Lactobacillus species in the lower reproductive tract of healthy women lower vaginal pH and protect against sexually transmitted infections. But women commonly suffer from bacterial vaginosis - a disruption in the optimal Lactobacillus-dominated genital microbiota - resulting in higher vaginal pH as well as vaginal discharge and inflammation.
Bacterial vaginosis is associated with adverse pregnancy outcomes and a higher risk of sexually transmitted infections, including HIV. Although antibiotics are the standard of care for bacterial vaginosis, most cases recur within six months. Probiotics that include Lactobacilli have been explored to improve the durability of treatment, but the majority of products do not contain species commonly found in the female genital tract (FGT).
Lead author Jo-Ann Passmore, of the University of Cape Town, says there's a limited variety of probiotics for vaginal health are currently available internationally and in South Africa and very few of these contain strains found in the FGT.
The new study, published in PLOS Pathogens, aimed to isolate and evaluate key characteristics of vaginal Lactobacillus strains from South African women to select the 'top performing' strains for the development of a probiotic for vaginal health.
Using a sample of 26 young (median age 18 years; IQR 17–19 years) South African women, Passmore and colleagues compared the characteristics of five different Lactobacillus strains in the women - L. crispatus, L. gasseri, L. jensenii, L. vaginalis, and L. mucosae - to four ATCC (American Type Culture Collection) reference strains - L. crispatus, L. gasseri, L. jensenii, and L. vaginalis - and three strains from commercially available probiotics - L. reuteri, L. rhamnosus and L. acidophilus.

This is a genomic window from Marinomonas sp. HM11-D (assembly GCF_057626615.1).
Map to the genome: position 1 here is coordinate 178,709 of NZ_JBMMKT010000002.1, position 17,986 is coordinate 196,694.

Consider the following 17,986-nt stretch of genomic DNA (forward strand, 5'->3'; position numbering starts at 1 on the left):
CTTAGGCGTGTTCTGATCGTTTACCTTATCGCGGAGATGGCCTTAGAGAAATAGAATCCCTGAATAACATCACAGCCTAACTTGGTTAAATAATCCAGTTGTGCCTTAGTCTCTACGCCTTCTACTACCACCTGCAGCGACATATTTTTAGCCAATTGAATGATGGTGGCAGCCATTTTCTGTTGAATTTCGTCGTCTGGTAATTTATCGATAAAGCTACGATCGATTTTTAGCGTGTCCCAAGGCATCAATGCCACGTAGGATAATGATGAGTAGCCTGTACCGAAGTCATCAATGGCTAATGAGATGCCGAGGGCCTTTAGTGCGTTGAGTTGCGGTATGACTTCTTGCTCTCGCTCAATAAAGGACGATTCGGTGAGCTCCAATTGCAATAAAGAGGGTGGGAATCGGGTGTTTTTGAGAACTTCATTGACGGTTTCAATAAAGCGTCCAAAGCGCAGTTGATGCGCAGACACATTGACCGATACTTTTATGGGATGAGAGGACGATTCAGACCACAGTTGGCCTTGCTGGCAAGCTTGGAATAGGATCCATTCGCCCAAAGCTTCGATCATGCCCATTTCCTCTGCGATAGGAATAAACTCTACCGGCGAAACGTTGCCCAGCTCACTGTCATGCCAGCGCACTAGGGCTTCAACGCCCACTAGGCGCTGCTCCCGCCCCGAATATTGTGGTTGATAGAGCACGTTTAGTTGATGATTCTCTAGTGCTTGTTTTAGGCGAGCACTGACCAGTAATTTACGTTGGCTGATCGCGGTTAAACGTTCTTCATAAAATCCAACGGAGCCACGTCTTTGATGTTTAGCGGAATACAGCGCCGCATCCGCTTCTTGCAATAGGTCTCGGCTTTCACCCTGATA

They analysed their growth at varying pH values, ability to lower pH and produce antimicrobial products, pathogen inhibition, and susceptibility to antibiotics.
They found that several vaginal strains exhibited 'better probiotic profiles than commercial strains'. The authors say this suggests the vaginal strains would be beneficial in the development of probiotic treatments for bacterial vaginosis.
Moreover, the researchers say that whole-genome sequencing of the five best-performing vaginal strains revealed that they would likely be safe and not pose a risk of antimicrobial resistance.
"Few probiotics aimed at promoting vaginal health contain Lactobacillus spp. that commonly colonise the lower genital tracts of African women," the authors add. "The discovery and use of novel vaginal probiotic strains in such women may improve the durability of bacterial vaginosis treatments and towards this end Happel et al. (2020) evaluated a multitude of vaginal Lactobacillus strains and identified some that should be tested as vaginal probiotics in clinical trials in Africa."
Source: PLoS Pathogens
Happel A-U, Kullin B, Gamieldien H, Wentzel N, Zauchenberger CZ, Jaspan HB, et al. (2020)
"Exploring potential of vaginal Lactobacillus isolates from South African women for enhancing treatment for bacterial vaginosis."